Ramón M. Barquín (May 12, 1914 – March 3, 2008) was a Cuban military colonel and opponent of former President Fulgencio Batista. Barquín was jailed by the Batista government for leading a failed coup attempt in 1956. He later fled Cuba in 1960 following the 1959 takeover by Fidel Castro.
Ramón M. Barquín was born in the city of Cienfuegos, Cuba, on May 12, 1914. Barquín enlisted in the Cuban military in 1933. He later graduated as a second lieutenant from the Cuban Military Academy and the Superior War College, which is located in Mexico. Additionally, Barquín also attended the United States Strategic Intelligence School.
Barquín taught in several Cuban military schools. He rose through the military ranks to colonel and was exalted general by Fulgencio Batista to assume control of the Army. Barquín would serve as the director of military education of the Cuban Army.
Barquín was appointed to be vice chief of staff of the Inter-American Defense Board. He served as the Cuban military attaché concurrently to Mexico, Canada, and the United States in Washington, D.C. from 1950 until 1956 during the presidency of Carlos Prio Socarras and Fulgencio Batista. The U.S. awarded Barquín the Legion of Merit in 1955, the highest Congressional award bestowed on foreign military personnel. He and his wife were regulars among the Washington social scene during the 1950s.
1956 coup attempt
Barquín was ordered back to Cuba in 1956 by President Fulgencio Batista to carry out an assessment of the Dominican Republic's military capabilities to attack Cuba. He traveled to the Dominican Republic as the Cuban Delegate to the Special Inter-American Conference at Ciudad Trujillo on Natural Resources Preservation in March 1956 and to covertly comply with Batista's orders. At the time, Batista and Dominican dictator Rafael Trujillo were feuding over several political issues. Batista was highly unpopular among the Cuban people at the time due to his suspension of the Constitution, his failure to call new elections and Batista's oppression of political dissidents. By contrast, Barquín was a very popular military Colonel. Batista had expected Barquín's unconditional support but Barquin felt compelled instead to return Cuba to a democratic regime.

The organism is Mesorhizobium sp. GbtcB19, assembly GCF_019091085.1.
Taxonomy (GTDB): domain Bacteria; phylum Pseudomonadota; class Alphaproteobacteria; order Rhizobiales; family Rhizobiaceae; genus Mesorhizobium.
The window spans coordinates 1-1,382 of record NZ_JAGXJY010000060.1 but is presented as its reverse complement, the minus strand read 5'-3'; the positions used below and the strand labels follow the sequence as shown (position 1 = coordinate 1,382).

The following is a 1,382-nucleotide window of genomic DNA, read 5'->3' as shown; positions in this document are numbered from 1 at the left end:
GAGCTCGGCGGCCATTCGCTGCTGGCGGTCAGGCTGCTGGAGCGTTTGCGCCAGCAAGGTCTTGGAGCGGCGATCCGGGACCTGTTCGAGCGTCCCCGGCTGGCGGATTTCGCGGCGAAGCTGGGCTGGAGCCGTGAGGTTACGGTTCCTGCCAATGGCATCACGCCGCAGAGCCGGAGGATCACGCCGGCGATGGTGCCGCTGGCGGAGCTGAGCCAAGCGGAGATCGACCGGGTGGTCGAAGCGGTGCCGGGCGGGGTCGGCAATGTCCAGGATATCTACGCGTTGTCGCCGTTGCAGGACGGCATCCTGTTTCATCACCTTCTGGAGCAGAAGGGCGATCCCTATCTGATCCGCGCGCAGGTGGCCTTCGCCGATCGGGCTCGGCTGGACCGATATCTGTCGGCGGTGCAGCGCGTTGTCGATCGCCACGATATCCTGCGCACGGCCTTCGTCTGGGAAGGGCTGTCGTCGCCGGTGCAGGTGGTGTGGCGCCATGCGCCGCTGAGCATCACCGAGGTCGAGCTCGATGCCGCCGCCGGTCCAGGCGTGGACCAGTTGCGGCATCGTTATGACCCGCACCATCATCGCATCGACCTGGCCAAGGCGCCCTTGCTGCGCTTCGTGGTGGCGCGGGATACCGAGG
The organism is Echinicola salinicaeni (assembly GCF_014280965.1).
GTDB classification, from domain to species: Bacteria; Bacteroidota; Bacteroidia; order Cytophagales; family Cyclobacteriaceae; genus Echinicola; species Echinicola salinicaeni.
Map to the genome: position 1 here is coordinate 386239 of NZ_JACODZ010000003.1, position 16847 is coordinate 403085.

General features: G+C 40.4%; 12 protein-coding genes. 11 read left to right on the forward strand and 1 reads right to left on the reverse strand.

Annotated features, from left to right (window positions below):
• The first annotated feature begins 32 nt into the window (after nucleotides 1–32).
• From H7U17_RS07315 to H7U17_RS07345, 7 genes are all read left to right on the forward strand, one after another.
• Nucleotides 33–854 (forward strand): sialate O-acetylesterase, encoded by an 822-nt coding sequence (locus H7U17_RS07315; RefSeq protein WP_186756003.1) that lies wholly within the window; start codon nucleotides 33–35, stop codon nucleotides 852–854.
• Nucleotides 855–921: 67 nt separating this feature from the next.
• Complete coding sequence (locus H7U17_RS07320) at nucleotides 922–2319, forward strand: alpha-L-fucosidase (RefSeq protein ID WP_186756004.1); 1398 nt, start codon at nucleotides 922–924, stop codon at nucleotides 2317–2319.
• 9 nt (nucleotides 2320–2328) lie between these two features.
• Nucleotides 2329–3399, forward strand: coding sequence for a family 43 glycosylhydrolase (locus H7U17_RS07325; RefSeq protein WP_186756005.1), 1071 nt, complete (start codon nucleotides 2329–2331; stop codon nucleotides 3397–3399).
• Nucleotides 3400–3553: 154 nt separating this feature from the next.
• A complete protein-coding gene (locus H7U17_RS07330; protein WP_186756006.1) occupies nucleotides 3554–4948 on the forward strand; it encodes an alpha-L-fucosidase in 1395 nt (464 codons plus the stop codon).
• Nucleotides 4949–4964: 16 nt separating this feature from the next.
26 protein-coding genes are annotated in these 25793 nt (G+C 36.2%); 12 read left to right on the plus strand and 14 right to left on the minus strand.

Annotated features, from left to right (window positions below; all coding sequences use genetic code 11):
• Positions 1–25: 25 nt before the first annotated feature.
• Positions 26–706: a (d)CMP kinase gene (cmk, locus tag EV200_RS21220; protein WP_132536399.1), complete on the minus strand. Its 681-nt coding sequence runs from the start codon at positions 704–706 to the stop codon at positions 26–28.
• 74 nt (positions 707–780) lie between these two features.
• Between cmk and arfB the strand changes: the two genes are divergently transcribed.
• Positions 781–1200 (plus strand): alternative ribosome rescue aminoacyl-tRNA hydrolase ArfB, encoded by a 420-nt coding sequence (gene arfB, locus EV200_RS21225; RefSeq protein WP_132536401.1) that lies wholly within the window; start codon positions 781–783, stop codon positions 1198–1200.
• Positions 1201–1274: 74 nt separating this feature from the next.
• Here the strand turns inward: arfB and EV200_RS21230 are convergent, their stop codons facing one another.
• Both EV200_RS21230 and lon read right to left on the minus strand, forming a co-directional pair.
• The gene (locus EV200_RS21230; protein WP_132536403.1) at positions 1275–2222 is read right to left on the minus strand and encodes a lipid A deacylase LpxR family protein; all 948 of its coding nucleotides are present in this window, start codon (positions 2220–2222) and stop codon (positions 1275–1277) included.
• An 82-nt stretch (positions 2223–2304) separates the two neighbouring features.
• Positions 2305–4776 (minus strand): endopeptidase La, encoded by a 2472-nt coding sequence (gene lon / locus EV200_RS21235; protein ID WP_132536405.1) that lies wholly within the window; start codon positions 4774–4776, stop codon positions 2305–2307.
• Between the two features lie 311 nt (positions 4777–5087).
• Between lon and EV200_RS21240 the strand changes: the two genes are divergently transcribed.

By contrast, Barquín worked quickly to try and overthrow the unpopular Batista following his return to Cuba and after being promoted as General to oversee the Army. In April 1956, Barquín launched what became known as a "the conspiracy of the pure" (a reference to the spotless records of the conspiring officers) to remove the President from power. Barquín led hundreds of Cuban Army officers in an attempted coup d'état to overthrow Batista, who was backed by the United States government. The coup attempt quickly failed to topple to the government. The leaders of the uprising, including Barquín, were rapidly arrested and court martialed from the military. Barquín was sentenced to six years in prison on the Isle of Pines for his part in the conspiracy. (Some reports say that he was sentenced to eight years in jail.) The Isle of Pines is located south of the large main island of Cuba. (It was renamed the Isle of Youth in 1978.)